Project Partners: Newry Mourne and Down District Council, East Border Region Ltd, Armagh City, Banbridge and Craigavon Borough Council, Agri-Food and Biosciences Institute, Ulster University, Ulster Wildlife, Monaghan County Council, Institute of Technology Sligo, Golden Eagle Trust, Argyll and the Isles Coast and Countryside Trust and Scottish Natural Heritage.
Shared Waters Enhancement and Loughs Legacy (SWELL)
The Shared Waters Enhancement and Loughs Legacy (SWELL) project has been awarded up to €35.04m.
The SWELL Project’s primary aim is to help improve the water quality status of Carlingford Lough and Lough Foyle. The cross-border project involves a detailed investigation into the causes of water pollution and the most effective ways to prevent it. It will, for the first time, bring together key state-owned water companies from Northern Ireland and Ireland as it will be delivered by both NI Water and Irish Water. The project will improve wastewater treatment assets that will benefit 10,000 people on a cross-border basis.
The SWELL Project will see capital improvements being undertaken by NI Water and Irish Water at key wastewater assets on both sides of the border to help improve water quality in Carlingford Lough & Lough Foyle. Simultaneously, it will allow AFBI and Loughs Agency to progress the science programme that underpins the SWELL project, which will result in the development of a unique ecosystem model to support achieving further water quality improvements in the future
Project Partners: Northern Ireland Water, Irish Water, Agri Food and Biosciences Institute (AFBI), Loughs Agency and East Border Region.
Source to Tap
The Innovative Source to Tap project led by Northern Ireland Water, has been awarded up to €4.2m to improve water quality on both sides of the border. Upon completion, the project will protect the region’s sources of freshwater found in Lough Derg and Lough Erne and thereby help ensure compliance with the EU’s Drinking Water Directive. Working with farmers and other land managers, Source to Tap will help reduce pesticide and fertiliser run off, which can find its way into the watercourse. It will also pilot measures with forestry operators to reduce water pollution caused by tree felling, which can lead to increased levels of silt in freshwater drinking supplies. Source to Tap aims to restore 135 hectares of land back to natural peat habitat and in doing so will identify pioneering restoration solutions that can be shared across Northern Ireland, the Border Region of Ireland and Western Scotland.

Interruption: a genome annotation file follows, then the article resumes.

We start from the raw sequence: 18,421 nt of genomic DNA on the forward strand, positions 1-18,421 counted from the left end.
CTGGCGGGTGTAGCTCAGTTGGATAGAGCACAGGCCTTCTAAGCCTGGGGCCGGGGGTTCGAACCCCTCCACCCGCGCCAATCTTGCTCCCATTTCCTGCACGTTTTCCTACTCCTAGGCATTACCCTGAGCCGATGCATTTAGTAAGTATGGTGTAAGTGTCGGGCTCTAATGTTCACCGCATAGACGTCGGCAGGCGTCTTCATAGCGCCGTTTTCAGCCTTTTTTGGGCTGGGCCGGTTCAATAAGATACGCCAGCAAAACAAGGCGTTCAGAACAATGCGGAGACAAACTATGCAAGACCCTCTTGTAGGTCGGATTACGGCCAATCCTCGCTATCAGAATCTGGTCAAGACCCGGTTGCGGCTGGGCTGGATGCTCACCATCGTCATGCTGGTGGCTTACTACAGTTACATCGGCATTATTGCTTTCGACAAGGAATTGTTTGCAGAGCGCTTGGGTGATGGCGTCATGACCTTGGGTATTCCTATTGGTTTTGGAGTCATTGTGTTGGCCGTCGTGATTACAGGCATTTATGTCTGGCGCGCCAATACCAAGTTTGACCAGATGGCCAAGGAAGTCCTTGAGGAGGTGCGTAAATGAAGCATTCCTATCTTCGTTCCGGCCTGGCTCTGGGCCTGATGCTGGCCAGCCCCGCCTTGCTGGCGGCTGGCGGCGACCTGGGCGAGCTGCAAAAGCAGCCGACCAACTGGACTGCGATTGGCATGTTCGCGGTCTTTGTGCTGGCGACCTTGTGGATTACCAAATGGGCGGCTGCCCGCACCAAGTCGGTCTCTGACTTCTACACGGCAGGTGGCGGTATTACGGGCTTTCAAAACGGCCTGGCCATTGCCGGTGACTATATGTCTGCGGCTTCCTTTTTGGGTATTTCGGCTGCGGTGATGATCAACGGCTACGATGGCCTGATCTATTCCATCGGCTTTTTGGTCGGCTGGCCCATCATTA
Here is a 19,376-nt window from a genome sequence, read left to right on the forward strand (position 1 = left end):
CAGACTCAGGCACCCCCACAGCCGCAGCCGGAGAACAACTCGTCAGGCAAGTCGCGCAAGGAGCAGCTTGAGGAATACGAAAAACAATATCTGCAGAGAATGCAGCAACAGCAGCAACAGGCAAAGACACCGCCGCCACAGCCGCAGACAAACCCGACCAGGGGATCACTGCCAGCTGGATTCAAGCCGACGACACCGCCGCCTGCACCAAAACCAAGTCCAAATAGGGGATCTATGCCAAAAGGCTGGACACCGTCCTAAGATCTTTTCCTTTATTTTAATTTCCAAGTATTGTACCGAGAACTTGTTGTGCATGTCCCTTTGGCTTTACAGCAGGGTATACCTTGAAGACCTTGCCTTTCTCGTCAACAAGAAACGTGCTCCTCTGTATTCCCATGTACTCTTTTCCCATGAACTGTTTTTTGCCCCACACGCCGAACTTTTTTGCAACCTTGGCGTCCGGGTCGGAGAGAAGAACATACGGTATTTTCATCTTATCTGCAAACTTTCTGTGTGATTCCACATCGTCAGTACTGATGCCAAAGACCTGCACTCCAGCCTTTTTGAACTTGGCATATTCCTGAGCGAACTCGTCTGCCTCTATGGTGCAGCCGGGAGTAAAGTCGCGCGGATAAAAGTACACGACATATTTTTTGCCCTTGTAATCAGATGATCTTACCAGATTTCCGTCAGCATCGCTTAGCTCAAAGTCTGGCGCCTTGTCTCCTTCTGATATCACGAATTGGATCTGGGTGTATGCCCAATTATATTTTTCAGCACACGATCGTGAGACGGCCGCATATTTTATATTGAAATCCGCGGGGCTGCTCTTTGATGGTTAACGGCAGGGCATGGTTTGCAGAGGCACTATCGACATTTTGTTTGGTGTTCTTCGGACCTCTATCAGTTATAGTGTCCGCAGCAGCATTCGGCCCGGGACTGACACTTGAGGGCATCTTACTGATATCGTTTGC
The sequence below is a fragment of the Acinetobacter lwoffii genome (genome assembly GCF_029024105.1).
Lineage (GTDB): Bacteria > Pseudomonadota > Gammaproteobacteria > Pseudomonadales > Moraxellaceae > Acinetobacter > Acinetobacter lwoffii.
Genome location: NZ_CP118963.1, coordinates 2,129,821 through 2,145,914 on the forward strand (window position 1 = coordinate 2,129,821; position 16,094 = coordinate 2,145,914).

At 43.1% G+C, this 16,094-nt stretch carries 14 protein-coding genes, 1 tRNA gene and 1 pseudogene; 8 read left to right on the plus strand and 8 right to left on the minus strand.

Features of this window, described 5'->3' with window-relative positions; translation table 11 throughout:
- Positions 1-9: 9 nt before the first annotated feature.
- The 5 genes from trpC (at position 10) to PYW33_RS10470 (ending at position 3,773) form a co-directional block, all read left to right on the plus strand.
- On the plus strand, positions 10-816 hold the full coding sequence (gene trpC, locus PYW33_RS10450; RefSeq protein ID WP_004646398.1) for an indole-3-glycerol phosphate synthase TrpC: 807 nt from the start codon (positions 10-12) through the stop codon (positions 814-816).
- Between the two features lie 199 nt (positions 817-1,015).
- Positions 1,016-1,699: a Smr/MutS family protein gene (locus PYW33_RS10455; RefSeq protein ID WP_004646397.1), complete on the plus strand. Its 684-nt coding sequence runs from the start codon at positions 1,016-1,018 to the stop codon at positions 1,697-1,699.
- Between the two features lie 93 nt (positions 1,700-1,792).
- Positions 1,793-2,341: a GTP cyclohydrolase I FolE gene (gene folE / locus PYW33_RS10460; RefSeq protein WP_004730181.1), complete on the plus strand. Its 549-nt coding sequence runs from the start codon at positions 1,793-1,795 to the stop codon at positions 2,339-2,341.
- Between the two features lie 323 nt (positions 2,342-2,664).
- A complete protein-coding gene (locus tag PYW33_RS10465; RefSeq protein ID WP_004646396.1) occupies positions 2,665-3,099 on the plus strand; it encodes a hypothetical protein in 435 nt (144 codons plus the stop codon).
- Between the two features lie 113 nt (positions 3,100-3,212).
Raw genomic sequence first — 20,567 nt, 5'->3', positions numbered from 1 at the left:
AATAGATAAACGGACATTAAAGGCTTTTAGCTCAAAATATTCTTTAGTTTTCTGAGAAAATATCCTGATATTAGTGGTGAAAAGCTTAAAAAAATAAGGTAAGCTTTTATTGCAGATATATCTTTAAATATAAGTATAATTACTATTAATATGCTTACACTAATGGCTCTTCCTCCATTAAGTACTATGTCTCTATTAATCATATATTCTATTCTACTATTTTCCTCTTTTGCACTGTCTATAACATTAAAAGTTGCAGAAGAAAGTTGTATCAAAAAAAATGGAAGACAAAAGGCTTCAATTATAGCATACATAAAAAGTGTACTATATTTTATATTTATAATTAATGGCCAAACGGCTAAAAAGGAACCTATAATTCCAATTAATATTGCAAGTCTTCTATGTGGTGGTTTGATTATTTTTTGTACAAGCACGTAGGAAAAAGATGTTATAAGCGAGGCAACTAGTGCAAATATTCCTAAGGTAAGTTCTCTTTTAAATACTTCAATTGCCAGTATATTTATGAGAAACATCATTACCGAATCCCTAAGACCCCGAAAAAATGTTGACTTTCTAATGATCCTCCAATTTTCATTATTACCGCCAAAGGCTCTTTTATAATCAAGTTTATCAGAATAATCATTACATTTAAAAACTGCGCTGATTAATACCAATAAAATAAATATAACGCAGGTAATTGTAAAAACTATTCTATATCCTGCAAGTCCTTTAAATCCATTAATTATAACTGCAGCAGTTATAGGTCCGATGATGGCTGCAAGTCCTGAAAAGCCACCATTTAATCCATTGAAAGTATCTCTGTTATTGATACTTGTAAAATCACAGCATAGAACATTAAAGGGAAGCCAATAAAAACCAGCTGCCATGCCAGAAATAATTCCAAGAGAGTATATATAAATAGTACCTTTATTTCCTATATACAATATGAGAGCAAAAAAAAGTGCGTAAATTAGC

Source to Tap is delivering a successful learning and outreach programme which is targeted at informing and empowering the public about their role in protecting our clean and healthy freshwater environment. The project is also piloting a best-practice forestry and peatland land management measure and delivering an Agricultural Land Incentive Scheme focused on changing land management practices for the protection of our water.
Project Partners: Northern Ireland Water, Irish Water, Agri-Food and Biosciences Institute, Rivers Trust, Ulster University and East Border Region Ltd.
ECME - The Eastern Corridor Medical Engineering Centre
The Eastern Corridor Medical Engineering Centre (ECME) is a collaborative research project focusing on improving cardiovascular health. It is a partnership between 5 leading academic research centres (Dundalk Institute of Technology; Dublin City University; University College Dublin; and the University of the Highlands and Islands, University of Ulster and Southern Health & Social Care Trust). The project has been awarded €6.39m from the INTERREG VA Programme.
The primary aims of the project are as follows:
The project is working towards the creation of a cross-border centre of research excellence within the field of cardiovascular medicine in particular focusing on medical grade wearables and associated remote monitoring systems.
The project will undertake excellent research through the creation of 24 PhD studentships (Leaders for the Future)
ECME will engage with ten industry partners through three Research Associate appointments in five Research Institutes and one Business Manager.
The project will result in the publishing of 81 peer reviewed journal and conference publications with cross border authorship.
The creation of five new product platforms that will provide the building blocks for future commercialisation of the research.
CPM - Centre For Personalised Medicine
Personalised medicine is a research-based medical approach to guide clinical decisions to ensure a patient receives the right treatment at the right time. While the promises of personalised medicine are only now being realised in certain areas of cancer medicine in particular, other disease areas have been slow to adopt or benefit from this approach. The Centre for Personalised Medicine will bring together a total of 14 partners from academia, health services and industry to create the highly sought after environment needed if personalised medicine is to be adapted in the partner hospitals and targeted at five disease areas that have not yet engaged the personalised medicine discipline. These areas include cardiovascular, emergency surgery, dementia, acute kidney injury and diabetes. The project has been awarded €9.42million from the INTERREG VA Programme.
Led by the Northern Ireland Centre for Stratified Medicine at UU and building on the experience and expertise of academic, health services and enterprise partners, the Centre for Personalised Medicine will dramatically enhance regional capability while serving as a magnet for regional and FDI industry to create innovative products and new optimised care pathway tools in priority disease areas for patients and commercial benefit. The first of its kind in Ireland, the Centre for Personalised Medicine, will create a cross-border super cluster of critical mass which will strengthen the economy of the North West by increasing industry relevant health and life sciences research and innovation capability relating to personalised medicine.
The project is led by Ulster University and has 11 additional project partners: UU, Western Health and Social Care Trust; Clinishare Ltd; Healthcare Analytics, Northern Ireland Clinical Research Services Ltd; Letterkenny University Hospital; Letterkenny Institute of Technology; Randox Laboratories; OPTUM Ireland; National University of Ireland (NUI) Galway; University of the Highlands and Islands; and NHS Highlands Scotland.